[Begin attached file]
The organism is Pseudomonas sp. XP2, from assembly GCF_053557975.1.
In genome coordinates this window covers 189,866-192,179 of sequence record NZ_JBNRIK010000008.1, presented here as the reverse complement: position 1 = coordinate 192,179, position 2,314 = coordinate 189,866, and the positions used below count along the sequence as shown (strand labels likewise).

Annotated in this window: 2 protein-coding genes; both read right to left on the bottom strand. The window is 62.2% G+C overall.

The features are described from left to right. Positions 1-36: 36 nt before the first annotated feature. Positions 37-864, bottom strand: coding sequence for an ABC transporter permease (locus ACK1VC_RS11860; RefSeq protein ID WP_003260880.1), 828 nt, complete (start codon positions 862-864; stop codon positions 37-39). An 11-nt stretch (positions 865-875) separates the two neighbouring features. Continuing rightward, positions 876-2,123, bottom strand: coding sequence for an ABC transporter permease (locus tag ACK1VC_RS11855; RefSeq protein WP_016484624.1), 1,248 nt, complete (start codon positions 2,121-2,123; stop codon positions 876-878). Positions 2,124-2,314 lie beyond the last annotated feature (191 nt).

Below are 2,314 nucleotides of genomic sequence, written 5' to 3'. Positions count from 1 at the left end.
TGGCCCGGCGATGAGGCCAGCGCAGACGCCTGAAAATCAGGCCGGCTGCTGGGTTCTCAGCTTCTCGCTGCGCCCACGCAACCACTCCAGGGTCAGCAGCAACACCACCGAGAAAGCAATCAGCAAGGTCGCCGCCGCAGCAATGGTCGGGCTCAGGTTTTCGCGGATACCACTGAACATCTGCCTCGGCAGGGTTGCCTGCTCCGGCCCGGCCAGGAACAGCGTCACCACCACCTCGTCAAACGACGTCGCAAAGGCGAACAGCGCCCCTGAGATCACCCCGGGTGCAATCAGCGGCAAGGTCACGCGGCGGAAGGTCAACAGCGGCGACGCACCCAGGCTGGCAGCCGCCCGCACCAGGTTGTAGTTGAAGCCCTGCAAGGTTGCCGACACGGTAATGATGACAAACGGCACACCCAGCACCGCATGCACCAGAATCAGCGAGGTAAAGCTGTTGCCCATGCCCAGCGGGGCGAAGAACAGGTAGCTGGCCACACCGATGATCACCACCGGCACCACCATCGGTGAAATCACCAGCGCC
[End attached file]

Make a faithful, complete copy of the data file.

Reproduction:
The organism is Pseudomonas sp. XP2, from assembly GCF_053557975.1.
In genome coordinates this window covers 189,866-192,179 of sequence record NZ_JBNRIK010000008.1, presented here as the reverse complement: position 1 = coordinate 192,179, position 2,314 = coordinate 189,866, and the positions used below count along the sequence as shown (strand labels likewise).

Annotated in this window: 2 protein-coding genes; both read right to left on the bottom strand. The window is 62.2% G+C overall.

The features are described from left to right. Positions 1-36: 36 nt before the first annotated feature. Positions 37-864, bottom strand: coding sequence for an ABC transporter permease (locus ACK1VC_RS11860; RefSeq protein ID WP_003260880.1), 828 nt, complete (start codon positions 862-864; stop codon positions 37-39). An 11-nt stretch (positions 865-875) separates the two neighbouring features. Continuing rightward, positions 876-2,123, bottom strand: coding sequence for an ABC transporter permease (locus tag ACK1VC_RS11855; RefSeq protein WP_016484624.1), 1,248 nt, complete (start codon positions 2,121-2,123; stop codon positions 876-878). Positions 2,124-2,314 lie beyond the last annotated feature (191 nt).

Below are 2,314 nucleotides of genomic sequence, written 5' to 3'. Positions count from 1 at the left end.
TGGCCCGGCGATGAGGCCAGCGCAGACGCCTGAAAATCAGGCCGGCTGCTGGGTTCTCAGCTTCTCGCTGCGCCCACGCAACCACTCCAGGGTCAGCAGCAACACCACCGAGAAAGCAATCAGCAAGGTCGCCGCCGCAGCAATGGTCGGGCTCAGGTTTTCGCGGATACCACTGAACATCTGCCTCGGCAGGGTTGCCTGCTCCGGCCCGGCCAGGAACAGCGTCACCACCACCTCGTCAAACGACGTCGCAAAGGCGAACAGCGCCCCTGAGATCACCCCGGGTGCAATCAGCGGCAAGGTCACGCGGCGGAAGGTCAACAGCGGCGACGCACCCAGGCTGGCAGCCGCCCGCACCAGGTTGTAGTTGAAGCCCTGCAAGGTTGCCGACACGGTAATGATGACAAACGGCACACCCAGCACCGCATGCACCAGAATCAGCGAGGTAAAGCTGTTGCCCATGCCCAGCGGGGCGAAGAACAGGTAGCTGGCCACACCGATGATCACCACCGGCACCACCATCGGTGAAATCACCAGCGCC